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sector_ico_Health_trans Human Health

Integration of environmental and genomic risk factors to predict fibrotic interstitial lung disease progression

  • Project Leaders: Christopher Ryerson, Tillie-Louise Hackett
  • Institutions: University of British Columbia (UBC)
  • Budget: $250000
  • Program/Competition: Data Access, Integration and Analysis Program
  • Genome Centre(s): Genome British Columbia
  • Fiscal Year: 2022
  • Status: Active

Idiopathic pulmonary fibrosis (IPF) is a serious health condition that results in lung scarring, breathing difficulties and a severely shortened lifespan. Air pollution is associated with IPF development and progression, but we do not understand why.

This project aims to answer this question by looking at the molecular and structural changes that occur in the lungs of patients with IPF following exposure to air pollution. Using satellite-derived air pollution data and de-identified patient clinical information through the Integrated Health Informatics Datalab (IHID), the project team will determine if certain genes in patients with IPF are responsible for worse clinical outcomes when these individuals are exposed to more air pollution.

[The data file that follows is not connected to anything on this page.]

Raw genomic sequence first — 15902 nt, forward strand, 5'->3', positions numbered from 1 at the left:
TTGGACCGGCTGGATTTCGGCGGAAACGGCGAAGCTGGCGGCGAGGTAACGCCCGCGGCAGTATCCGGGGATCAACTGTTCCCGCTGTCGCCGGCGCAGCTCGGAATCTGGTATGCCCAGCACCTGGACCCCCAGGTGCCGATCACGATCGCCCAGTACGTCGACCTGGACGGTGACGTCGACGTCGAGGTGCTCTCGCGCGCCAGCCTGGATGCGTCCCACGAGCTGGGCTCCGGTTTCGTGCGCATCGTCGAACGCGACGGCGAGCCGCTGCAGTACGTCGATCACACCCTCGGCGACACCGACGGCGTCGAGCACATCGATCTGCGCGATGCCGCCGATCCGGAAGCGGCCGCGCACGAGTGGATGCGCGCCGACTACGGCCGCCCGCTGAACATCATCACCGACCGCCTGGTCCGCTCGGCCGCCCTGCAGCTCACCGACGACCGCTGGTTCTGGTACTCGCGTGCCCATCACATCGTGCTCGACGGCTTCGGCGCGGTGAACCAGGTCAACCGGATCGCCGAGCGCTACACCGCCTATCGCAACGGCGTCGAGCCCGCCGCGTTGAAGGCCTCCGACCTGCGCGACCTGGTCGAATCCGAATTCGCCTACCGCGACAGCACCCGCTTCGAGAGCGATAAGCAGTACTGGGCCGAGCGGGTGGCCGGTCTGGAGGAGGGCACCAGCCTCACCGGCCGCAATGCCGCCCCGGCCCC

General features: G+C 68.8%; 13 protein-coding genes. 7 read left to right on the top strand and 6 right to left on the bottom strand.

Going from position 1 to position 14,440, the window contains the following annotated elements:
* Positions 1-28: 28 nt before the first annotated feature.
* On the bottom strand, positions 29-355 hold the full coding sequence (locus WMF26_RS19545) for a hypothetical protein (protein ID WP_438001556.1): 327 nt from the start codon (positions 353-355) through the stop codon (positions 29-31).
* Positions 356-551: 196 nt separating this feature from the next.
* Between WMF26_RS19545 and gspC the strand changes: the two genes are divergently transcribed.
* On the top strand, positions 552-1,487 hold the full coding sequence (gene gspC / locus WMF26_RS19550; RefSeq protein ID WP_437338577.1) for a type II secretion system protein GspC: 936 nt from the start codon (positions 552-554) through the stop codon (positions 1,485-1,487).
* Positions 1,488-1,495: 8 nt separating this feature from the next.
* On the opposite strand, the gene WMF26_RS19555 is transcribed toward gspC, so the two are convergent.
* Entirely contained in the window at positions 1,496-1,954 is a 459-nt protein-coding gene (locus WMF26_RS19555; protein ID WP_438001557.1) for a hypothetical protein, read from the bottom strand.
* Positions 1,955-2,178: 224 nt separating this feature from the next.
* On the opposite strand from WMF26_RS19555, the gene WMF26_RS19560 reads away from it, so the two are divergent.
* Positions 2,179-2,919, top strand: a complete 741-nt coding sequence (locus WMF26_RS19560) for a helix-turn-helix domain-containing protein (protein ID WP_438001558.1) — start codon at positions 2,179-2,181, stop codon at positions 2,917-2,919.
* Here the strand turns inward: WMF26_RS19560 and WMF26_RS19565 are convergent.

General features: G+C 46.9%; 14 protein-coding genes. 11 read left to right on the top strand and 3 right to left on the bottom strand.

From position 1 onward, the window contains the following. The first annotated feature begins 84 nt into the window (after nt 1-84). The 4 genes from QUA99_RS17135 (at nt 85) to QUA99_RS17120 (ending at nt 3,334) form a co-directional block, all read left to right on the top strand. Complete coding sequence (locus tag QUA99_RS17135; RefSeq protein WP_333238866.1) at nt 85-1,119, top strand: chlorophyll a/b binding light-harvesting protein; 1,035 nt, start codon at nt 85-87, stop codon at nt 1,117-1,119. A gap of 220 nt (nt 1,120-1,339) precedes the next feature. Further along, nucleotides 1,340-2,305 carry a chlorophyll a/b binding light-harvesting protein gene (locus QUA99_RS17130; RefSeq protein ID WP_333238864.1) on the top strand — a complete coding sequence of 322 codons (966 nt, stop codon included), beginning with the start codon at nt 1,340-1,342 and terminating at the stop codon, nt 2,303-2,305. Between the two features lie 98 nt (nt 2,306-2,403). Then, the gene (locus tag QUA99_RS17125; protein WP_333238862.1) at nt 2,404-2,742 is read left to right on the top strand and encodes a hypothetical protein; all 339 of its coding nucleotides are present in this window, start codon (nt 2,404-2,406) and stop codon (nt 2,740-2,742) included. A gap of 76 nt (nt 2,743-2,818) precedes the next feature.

Next, researchers will examine how air pollution turns certain genes on or off in patients with IPF, through a process called DNA methylation. Lastly, the team will use high-resolution imaging tools to understand how the structure of the lungs changes in response to air pollution in patients with IPF.

This research will help us understand how air pollution contributes to progressive lung scarring in patients with IPF and may identify new targets for therapies to reverse lung scarring. This work will also inform environmental health policies aimed at protecting vulnerable populations, including patients with IPF and other chronic lung diseases.